Do you have any tips for looking professional in video calls? It seems they are going to become a regular part of business.
For things not to do, type “video calls gone wrong” into Google and spend 10 minutes having a good laugh (key learning points: wear pants, close the bathroom door, stash your bong … ). After that, trust your common sense and stop worrying how you’re going to look or sound. Scott McKain, the CEO of consultancy Distinctive Presentations, touched on this during the recent AGS Virtual Conclave: “You don’t have to be a news anchor or a television personality. What you really want is to be sincere, to be yourself, to make a personal connection when you can’t be face to face,” he said. He also confirms your hunch that video is here to stay and not just for conference calls. You may also want to investigate using a video email program to send a video message as a follow-up to an in-store visit.
In these socially constrained times, what’s the best way not to offend a customer who extends his hand in greeting?
Elbow bumps and non-contact Asian style greetings have all been suggested in the media, but we like sales trainer Shane Decker’s straightforward approach, which he recommended during a recent INSTORE Webinar: Say, “I’m so glad you came in. We’ll shake hands when we can. Let’s pretend that we did.” Nothing remedies an awkward situation quite like well-articulated lightheartedness.
This seems like a good time to help people in our community. Any ideas on how to go about it in a creative way?
The impact of the COVID-19 pandemic is going to linger and people are going to remember these hard times and those people and businesses that stepped up. That’s especially so if you’re in a small community. To get people talking about you in a positive way, Ellen Fruchtman, president of Fruchtman Marketing, suggests the following ideas:
- Jewelry for a cause. Consider designing a pendant or charm with an uplifting message like “Together we stand” with the trending #AloneTogether hashtag, and do it in sterling silver so it’s affordable. Then donate a large percentage of the profits to a local community charity to help those directly in need.
- Offer help to seniors. Partner with a local caterer to deliver meals to senior clientele or other groups at higher risk in your community.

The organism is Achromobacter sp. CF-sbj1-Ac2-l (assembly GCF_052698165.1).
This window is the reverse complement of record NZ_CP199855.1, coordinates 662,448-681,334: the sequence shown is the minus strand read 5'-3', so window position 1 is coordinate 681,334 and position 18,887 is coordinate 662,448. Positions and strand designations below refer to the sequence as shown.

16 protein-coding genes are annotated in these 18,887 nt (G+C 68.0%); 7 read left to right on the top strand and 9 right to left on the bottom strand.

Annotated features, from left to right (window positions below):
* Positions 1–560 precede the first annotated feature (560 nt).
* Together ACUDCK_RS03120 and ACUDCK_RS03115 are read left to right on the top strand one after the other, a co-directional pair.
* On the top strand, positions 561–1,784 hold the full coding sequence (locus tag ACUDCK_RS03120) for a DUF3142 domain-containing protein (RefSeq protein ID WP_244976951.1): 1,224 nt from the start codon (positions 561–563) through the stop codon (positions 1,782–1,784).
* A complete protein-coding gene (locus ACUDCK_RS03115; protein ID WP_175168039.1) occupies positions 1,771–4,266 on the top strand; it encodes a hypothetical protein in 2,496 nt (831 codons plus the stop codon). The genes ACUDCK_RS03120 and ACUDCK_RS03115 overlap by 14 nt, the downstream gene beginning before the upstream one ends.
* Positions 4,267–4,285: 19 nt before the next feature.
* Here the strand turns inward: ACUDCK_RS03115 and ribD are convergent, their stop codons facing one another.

- Do something for grocery store workers. Among overlooked “front-line” workers are grocery store workers. Consider wrapping up a few inexpensive items and surprising the checkout clerks, says Fruchtman. An accompanying note, which can be posted on your social media channels, can read: “Thank you for all that you do. Jewelry is food for your soul!”
Do you have any tips for making curbside pickup safer?
The Jewelers Security Alliance, which has been very active offering advice to jewelers in this strange new world, suggests the following:
- First up, let your local police know you are reopening and will be engaging in curbside pickup so that additional patrols can be made to your location.
- Check the details and limits of your jewelers’ block insurance coverage to ensure the delivery of merchandise outside the store is fully covered.
- Ensure repairs or items ordered online or by phone are paid by credit card before pickup.
- Insist all pickups be done by appointment with the car description and license plate number obtained beforehand.
- Institute procedures whereby there are always two employees working the curbside handover: one surveilling the area and handling the door, while the other goes to the car to do the drop-off.
A pawn shop in my market has signs in its windows saying they’ll accept “9K gold” jewelry? Isn’t that illegal?
It was for decades, but not anymore. The Federal Trade Commission changed their rules in July 2018 to allow gold below 10K to be advertised and sold as the precious yellow metal so long as the correct fineness is displayed. That means you can even sell “1K gold,” as some department stores such as Macy’s and Kohls are doing.